This week comedian Jon Stewart made headlines with a rant he went on during a meeting of the House Judiciary Committee. Faced with a bunch of empty chairs, Stewart angrily denounced members of Congress for supposedly not caring about the plight 9/11 first responders.
Stewart was there to testify in favor of legislation appropriating more money to the 9/11 victims fund, and he got a little heated:
I’ve never been a fan of Jon Stewart. He’s an undeniably talented man, but his forays into American politics have been deeply hurtful to the process. Whether it was helping to pioneer the politics-as-entertainment genre with his Daily Show schtick or the usual clueless celebrity buffoonery he’s prone to, Stewart has generally made things worse. Not better.
The performance he put on at the hearing this week is no exception. Stewart was angry about the empty seats, but remember this was a subcommittee hearing held in a full committee room. There were going to be a lot of empty seats even if everyone was there.
What’s more, there wasn’t any opposition to the legislation Stewart is backing. The legislation passed in the committee unanimously, despite Stewart’s diatribe, and according to Congressman Kelly Armstrong who I just spoke with earlier today, the legislation is expected to pass by a wide margin once the full House chamber votes on it.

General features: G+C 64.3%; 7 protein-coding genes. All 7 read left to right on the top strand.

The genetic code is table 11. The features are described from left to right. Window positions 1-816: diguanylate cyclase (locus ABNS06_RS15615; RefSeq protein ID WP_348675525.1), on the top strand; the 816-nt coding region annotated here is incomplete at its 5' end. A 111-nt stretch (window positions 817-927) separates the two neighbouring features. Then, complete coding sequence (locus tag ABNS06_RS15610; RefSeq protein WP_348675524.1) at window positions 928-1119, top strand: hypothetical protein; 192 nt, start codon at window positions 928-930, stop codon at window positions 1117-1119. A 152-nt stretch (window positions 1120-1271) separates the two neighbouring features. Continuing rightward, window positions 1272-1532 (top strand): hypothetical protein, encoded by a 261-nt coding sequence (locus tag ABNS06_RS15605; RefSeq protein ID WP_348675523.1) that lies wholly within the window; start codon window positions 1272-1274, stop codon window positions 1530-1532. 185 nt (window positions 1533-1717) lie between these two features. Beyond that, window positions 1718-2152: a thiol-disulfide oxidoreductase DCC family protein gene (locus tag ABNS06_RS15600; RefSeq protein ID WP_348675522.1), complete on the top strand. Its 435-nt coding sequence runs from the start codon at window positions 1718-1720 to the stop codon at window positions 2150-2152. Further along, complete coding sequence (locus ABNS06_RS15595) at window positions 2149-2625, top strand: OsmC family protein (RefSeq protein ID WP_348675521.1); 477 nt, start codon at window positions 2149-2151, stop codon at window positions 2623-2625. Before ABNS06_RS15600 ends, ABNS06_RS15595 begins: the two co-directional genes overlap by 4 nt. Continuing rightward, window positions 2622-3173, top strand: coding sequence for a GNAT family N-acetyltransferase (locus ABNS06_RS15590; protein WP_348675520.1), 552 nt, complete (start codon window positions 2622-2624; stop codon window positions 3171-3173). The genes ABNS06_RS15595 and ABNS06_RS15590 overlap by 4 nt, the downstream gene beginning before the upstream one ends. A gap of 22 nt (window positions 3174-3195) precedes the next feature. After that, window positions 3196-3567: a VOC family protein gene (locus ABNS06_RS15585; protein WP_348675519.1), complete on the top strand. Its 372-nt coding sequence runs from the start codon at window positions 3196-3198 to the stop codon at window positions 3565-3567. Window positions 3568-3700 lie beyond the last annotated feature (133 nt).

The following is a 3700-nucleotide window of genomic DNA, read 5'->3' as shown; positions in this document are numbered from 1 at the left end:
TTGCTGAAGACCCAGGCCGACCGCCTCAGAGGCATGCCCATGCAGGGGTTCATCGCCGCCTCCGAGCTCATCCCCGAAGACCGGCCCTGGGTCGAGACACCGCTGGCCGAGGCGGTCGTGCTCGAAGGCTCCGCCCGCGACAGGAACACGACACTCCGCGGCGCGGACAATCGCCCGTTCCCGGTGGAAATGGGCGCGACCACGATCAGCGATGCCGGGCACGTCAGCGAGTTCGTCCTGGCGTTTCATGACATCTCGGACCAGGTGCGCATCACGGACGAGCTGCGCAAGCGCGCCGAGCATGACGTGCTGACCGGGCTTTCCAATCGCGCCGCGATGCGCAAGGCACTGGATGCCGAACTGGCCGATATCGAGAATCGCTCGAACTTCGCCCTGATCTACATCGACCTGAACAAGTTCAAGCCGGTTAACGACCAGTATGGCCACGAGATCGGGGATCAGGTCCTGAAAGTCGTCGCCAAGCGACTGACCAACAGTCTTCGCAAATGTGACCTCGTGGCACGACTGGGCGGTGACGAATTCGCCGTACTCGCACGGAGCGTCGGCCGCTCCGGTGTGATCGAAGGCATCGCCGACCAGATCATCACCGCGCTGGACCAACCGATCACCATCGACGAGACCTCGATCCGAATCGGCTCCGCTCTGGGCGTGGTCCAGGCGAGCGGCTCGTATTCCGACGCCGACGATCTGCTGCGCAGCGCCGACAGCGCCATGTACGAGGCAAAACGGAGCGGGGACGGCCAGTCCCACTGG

To the extent that people were missing from that committee hearing, it was likely because they didn’t need to be convinced. They were already supporting the appropriation. They were probably spending their time on matters more important than a pro forma hearing for legislation that has no real opposition to it.
Armstrong, who sits on the Judiciary Committee, told me in an interview for tomorrow’s podcast that he had a meeting of the oversight committee he serves on at the same time as Stewart’s hearing, as well as a meeting with the Department of Justice about federal land use.
Put simply, Stewart had already won the argument, and since he’s certainly not a stupid person, he had to know this. Yet when presented with what seemed to him like an opportunity to create a moment he went with it. No doubt to draw attention to himself, and service the needs of his celebrity career.
I guess gracious acceptance is too much to expect from someone like Stewart.
American politics needs fewer performers, and more serious people.